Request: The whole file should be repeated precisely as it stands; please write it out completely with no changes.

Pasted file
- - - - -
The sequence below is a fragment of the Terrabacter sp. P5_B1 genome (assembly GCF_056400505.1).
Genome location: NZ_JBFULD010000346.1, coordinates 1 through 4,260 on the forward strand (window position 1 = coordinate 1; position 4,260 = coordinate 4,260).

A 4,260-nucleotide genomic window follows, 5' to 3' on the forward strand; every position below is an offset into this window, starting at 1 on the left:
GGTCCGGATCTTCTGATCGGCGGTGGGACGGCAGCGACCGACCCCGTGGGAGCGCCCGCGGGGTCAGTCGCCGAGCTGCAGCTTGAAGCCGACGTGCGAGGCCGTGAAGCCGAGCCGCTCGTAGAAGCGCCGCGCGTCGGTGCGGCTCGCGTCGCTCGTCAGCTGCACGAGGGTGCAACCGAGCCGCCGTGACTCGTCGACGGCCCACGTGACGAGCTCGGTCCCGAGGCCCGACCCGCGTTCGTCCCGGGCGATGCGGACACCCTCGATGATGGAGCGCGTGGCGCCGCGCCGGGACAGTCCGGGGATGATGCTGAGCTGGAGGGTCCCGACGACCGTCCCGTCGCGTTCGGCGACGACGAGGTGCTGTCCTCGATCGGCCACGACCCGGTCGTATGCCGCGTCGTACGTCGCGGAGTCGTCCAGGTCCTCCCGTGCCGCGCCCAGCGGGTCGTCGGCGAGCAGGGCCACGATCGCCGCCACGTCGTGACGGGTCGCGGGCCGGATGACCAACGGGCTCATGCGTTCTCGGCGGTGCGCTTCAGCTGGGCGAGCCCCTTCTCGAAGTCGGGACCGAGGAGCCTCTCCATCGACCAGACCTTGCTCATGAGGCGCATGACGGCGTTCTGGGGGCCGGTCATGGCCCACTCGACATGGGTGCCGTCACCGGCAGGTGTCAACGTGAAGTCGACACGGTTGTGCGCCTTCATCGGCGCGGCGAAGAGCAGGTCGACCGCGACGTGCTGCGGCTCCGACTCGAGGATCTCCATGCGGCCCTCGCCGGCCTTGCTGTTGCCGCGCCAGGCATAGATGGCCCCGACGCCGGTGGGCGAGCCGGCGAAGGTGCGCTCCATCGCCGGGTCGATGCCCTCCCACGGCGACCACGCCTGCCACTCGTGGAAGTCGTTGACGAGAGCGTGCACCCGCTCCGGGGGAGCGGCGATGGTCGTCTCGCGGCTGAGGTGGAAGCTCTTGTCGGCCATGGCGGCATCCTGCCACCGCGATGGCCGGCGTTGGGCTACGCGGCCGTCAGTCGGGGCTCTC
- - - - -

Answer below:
The sequence below is a fragment of the Terrabacter sp. P5_B1 genome (assembly GCF_056400505.1).
Genome location: NZ_JBFULD010000346.1, coordinates 1 through 4,260 on the forward strand (window position 1 = coordinate 1; position 4,260 = coordinate 4,260).

A 4,260-nucleotide genomic window follows, 5' to 3' on the forward strand; every position below is an offset into this window, starting at 1 on the left:
GGTCCGGATCTTCTGATCGGCGGTGGGACGGCAGCGACCGACCCCGTGGGAGCGCCCGCGGGGTCAGTCGCCGAGCTGCAGCTTGAAGCCGACGTGCGAGGCCGTGAAGCCGAGCCGCTCGTAGAAGCGCCGCGCGTCGGTGCGGCTCGCGTCGCTCGTCAGCTGCACGAGGGTGCAACCGAGCCGCCGTGACTCGTCGACGGCCCACGTGACGAGCTCGGTCCCGAGGCCCGACCCGCGTTCGTCCCGGGCGATGCGGACACCCTCGATGATGGAGCGCGTGGCGCCGCGCCGGGACAGTCCGGGGATGATGCTGAGCTGGAGGGTCCCGACGACCGTCCCGTCGCGTTCGGCGACGACGAGGTGCTGTCCTCGATCGGCCACGACCCGGTCGTATGCCGCGTCGTACGTCGCGGAGTCGTCCAGGTCCTCCCGTGCCGCGCCCAGCGGGTCGTCGGCGAGCAGGGCCACGATCGCCGCCACGTCGTGACGGGTCGCGGGCCGGATGACCAACGGGCTCATGCGTTCTCGGCGGTGCGCTTCAGCTGGGCGAGCCCCTTCTCGAAGTCGGGACCGAGGAGCCTCTCCATCGACCAGACCTTGCTCATGAGGCGCATGACGGCGTTCTGGGGGCCGGTCATGGCCCACTCGACATGGGTGCCGTCACCGGCAGGTGTCAACGTGAAGTCGACACGGTTGTGCGCCTTCATCGGCGCGGCGAAGAGCAGGTCGACCGCGACGTGCTGCGGCTCCGACTCGAGGATCTCCATGCGGCCCTCGCCGGCCTTGCTGTTGCCGCGCCAGGCATAGATGGCCCCGACGCCGGTGGGCGAGCCGGCGAAGGTGCGCTCCATCGCCGGGTCGATGCCCTCCCACGGCGACCACGCCTGCCACTCGTGGAAGTCGTTGACGAGAGCGTGCACCCGCTCCGGGGGAGCGGCGATGGTCGTCTCGCGGCTGAGGTGGAAGCTCTTGTCGGCCATGGCGGCATCCTGCCACCGCGATGGCCGGCGTTGGGCTACGCGGCCGTCAGTCGGGGCTCTC